Lively, entertaining reviews of, and essays on, old and newer films and everything relating to them, written by professional author William Schoell.

Thursday, March 17, 2016


Gwangi goes to church
THE VALLEY OF GWANGI (1969). Director: James O'Connolly.

T.J. (Gila Golan) runs a circus in turn of the century Mexico with her older friend, Champ (Richard Carlson). Back into their lives comes T.J.'s old boyfriend, Tuck (James Franciscus), who ran out on T.J. some time before. T.J. has a new act, a cute little horse (or prehistoric eohippus) who was found in the desert. But this attraction is nothing compared to the animals inside a hidden valley where the tiny horse came from. There are pterodactyls, a belligerent triceratops, and most of all, Gwangi, a fearsome combo of allosaurus and T Rex that chomps on one luckless fellow (Gustavo Rojo) and is ready for more before a rock slide helps Tuck and the others capture him. This is another in a long line of movies (stretching from before King Kong to Jurassic World and beyond) in which a dangerous creature is put on display and breaks out of confinement, causing havoc. The chief selling point of this is some absolutely amazing stop-motion effects work by Ray Harryhausen, clearly working on all cylinders. Gwangi is a wonderful creation, angry, confused, hungry, snapping and tearing at anything in its way. The sequence when the cowboys attempt to lasso the monster is superb, seamless -- I mean, who needs CSI? Another stunning sequence has the monster entering a huge Cathedral and stalking Tuck and the others while its heavy footsteps reverberate all through the building. There is the infrequent use of unconvincing props of assorted creatures, but generally the FX work is fluid and exacting. The story is based on a script put together by stop-motion specialist Willis O'Brien (King Kong), and it is serviceable. Carlson [Riders to the Stars] and Franciscus [Great White] are fine, as is Laurence Naismith as a paleontologist. Gila Golan appears to be dubbed, along with little Curtis Arden as the orphan boy, Lope. As for the film's romance between Tuck and T.J., one can only imagine the real melodrama will come afterward considering what happens to the circus.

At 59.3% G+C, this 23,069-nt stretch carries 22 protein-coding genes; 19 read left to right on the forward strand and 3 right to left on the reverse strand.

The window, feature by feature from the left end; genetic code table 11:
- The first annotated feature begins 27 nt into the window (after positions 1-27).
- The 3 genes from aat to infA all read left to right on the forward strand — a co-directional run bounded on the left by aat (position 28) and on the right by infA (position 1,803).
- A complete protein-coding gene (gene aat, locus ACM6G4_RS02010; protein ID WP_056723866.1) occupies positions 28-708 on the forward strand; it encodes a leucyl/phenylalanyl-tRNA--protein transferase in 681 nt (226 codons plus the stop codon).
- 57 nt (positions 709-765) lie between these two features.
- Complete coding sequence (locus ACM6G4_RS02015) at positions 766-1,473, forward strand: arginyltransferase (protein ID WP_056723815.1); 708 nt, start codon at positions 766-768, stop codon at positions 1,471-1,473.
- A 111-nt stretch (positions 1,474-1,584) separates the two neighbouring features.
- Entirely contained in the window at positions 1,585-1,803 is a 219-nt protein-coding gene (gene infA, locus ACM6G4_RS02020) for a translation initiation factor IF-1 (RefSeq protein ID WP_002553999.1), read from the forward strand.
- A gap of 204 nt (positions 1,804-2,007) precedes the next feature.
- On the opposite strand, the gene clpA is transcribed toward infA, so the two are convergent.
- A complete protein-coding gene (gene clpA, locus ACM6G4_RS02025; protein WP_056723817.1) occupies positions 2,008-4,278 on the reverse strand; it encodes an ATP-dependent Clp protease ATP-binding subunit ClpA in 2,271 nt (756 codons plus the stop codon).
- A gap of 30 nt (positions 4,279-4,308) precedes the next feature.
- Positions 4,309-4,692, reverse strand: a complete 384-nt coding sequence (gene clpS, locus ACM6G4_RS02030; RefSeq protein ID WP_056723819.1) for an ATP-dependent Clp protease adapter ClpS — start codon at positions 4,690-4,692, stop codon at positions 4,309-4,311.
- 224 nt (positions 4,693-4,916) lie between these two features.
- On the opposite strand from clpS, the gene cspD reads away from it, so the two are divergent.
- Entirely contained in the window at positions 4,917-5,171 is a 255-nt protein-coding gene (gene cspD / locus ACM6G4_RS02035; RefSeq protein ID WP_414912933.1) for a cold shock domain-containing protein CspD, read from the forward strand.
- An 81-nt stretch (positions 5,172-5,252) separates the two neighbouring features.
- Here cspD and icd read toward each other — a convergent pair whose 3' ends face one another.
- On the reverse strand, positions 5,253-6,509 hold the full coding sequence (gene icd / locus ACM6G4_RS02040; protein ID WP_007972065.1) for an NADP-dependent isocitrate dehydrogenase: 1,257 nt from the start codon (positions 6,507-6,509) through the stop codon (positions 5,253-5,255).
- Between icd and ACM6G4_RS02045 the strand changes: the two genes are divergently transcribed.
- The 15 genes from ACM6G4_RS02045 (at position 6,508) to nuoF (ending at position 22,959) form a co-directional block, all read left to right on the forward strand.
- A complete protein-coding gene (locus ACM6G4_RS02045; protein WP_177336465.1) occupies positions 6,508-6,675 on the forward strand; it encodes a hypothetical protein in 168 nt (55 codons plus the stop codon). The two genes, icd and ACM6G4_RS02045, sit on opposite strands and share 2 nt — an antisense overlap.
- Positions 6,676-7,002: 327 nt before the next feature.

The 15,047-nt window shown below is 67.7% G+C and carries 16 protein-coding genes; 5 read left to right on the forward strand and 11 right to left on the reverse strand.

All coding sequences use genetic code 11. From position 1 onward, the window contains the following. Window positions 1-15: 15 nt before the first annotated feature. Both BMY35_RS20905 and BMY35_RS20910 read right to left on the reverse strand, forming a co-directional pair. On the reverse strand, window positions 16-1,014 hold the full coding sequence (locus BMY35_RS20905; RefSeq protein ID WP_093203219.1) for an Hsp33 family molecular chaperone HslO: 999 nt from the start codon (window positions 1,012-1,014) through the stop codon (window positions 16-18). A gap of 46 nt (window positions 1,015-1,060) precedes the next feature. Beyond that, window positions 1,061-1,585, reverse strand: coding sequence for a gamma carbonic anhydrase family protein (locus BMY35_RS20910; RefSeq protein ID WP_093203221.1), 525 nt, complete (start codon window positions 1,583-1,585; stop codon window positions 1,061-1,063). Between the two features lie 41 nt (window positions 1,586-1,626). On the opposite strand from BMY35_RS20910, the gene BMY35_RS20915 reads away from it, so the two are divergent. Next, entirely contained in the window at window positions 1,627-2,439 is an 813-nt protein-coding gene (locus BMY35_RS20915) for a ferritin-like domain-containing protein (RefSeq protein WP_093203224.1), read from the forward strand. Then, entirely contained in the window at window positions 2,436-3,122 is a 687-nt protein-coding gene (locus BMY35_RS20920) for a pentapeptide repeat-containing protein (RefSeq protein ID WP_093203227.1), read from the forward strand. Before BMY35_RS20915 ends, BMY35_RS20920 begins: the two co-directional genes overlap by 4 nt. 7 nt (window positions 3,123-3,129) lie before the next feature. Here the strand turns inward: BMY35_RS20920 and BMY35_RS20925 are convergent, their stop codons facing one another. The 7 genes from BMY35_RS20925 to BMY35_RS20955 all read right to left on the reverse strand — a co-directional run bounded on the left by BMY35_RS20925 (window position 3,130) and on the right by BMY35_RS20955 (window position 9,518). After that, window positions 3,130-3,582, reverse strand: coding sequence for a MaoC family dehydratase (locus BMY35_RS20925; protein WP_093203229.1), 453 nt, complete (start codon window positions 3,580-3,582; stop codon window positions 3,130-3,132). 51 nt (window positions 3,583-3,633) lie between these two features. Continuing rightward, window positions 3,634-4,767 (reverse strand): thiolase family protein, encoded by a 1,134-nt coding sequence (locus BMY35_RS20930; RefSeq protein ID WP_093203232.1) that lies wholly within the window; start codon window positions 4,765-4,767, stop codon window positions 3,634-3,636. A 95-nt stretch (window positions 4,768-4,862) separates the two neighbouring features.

The DVD for the movie has a featurette in which several CGI (Computer Generated Imagery) specialists are highly complimentary of Harryhausen's influential work on this film, of which they certainly should be.

Verdict: Lively Gwangi, and some superb stop-motion effects, make this a winner. ***1/2.

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